The self-regulatory role of anticipated group-based shame and guilt in inhibiting in-group favoritism
Article first published online: 31 AUG 2013
Copyright © 2013 John Wiley & Sons, Ltd.
European Journal of Social Psychology
Volume 43, Issue 6, pages 493–504, October 2013
How to Cite
Shepherd, L., Spears, R. and Manstead, A. S. (2013), The self-regulatory role of anticipated group-based shame and guilt in inhibiting in-group favoritism. Eur. J. Soc. Psychol., 43: 493–504. doi: 10.1002/ejsp.1971
- Issue published online: 16 SEP 2013
- Article first published online: 31 AUG 2013
- Manuscript Accepted: 17 JUN 2013
- Manuscript Revised: 8 MAY 2013
- Manuscript Received: 7 JAN 2013
- Economic and Social Research Council. Grant Number: ES/F020074/1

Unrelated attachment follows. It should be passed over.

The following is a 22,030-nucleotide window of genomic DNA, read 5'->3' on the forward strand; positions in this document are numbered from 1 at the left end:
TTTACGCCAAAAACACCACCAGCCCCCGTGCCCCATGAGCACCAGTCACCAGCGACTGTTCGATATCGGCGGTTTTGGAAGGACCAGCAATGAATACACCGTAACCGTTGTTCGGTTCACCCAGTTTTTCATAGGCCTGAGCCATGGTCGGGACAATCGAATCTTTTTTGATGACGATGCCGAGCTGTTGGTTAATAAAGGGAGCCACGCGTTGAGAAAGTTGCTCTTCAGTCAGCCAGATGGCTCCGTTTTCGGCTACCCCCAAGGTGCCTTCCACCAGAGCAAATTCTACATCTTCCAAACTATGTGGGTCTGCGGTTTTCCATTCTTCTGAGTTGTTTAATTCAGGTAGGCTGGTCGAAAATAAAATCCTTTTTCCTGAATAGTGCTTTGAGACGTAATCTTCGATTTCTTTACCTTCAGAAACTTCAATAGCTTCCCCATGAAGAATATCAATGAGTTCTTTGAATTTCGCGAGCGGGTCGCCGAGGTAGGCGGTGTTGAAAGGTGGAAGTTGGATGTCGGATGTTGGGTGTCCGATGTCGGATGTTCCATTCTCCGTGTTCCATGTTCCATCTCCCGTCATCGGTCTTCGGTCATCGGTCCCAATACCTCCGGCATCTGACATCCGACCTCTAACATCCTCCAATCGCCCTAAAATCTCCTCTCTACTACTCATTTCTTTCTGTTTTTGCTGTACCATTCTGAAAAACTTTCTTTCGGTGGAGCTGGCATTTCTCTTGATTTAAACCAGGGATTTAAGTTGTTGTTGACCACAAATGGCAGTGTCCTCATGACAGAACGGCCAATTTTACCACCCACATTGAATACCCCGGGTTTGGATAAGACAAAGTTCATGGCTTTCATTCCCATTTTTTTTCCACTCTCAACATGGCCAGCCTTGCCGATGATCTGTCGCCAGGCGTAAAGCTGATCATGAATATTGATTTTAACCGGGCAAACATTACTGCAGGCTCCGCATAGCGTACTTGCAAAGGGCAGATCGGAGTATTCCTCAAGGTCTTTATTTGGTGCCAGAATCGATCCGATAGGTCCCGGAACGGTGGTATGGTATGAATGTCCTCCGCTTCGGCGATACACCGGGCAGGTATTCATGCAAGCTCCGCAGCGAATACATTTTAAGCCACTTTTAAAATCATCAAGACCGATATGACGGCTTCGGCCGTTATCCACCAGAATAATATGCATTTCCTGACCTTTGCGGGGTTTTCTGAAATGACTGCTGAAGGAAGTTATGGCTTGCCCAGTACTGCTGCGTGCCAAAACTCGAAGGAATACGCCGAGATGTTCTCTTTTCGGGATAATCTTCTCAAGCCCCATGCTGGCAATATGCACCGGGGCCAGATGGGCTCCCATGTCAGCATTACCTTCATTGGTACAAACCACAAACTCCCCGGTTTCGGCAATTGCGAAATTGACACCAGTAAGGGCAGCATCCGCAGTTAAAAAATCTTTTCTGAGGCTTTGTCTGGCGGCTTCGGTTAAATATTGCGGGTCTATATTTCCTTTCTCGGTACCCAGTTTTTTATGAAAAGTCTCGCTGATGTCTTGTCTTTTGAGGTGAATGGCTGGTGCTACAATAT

In three studies, we examined whether the anticipation of group-based guilt and shame inhibits in-group favoritism. In Studies 1 and 2, anticipated group-based shame negatively predicted in-group favoritism; in neither study did anticipated group-based guilt uniquely predict in-group favoritism. In Study 3, we orthogonally manipulated anticipated group-based shame and guilt. Here, we found that the shame (but not the guilt) manipulation had a significant inhibitory effect on in-group favoritism. Anticipated group-based shame (but not guilt) promotes egalitarian intergroup behavior. Copyright © 2013 John Wiley & Sons, Ltd.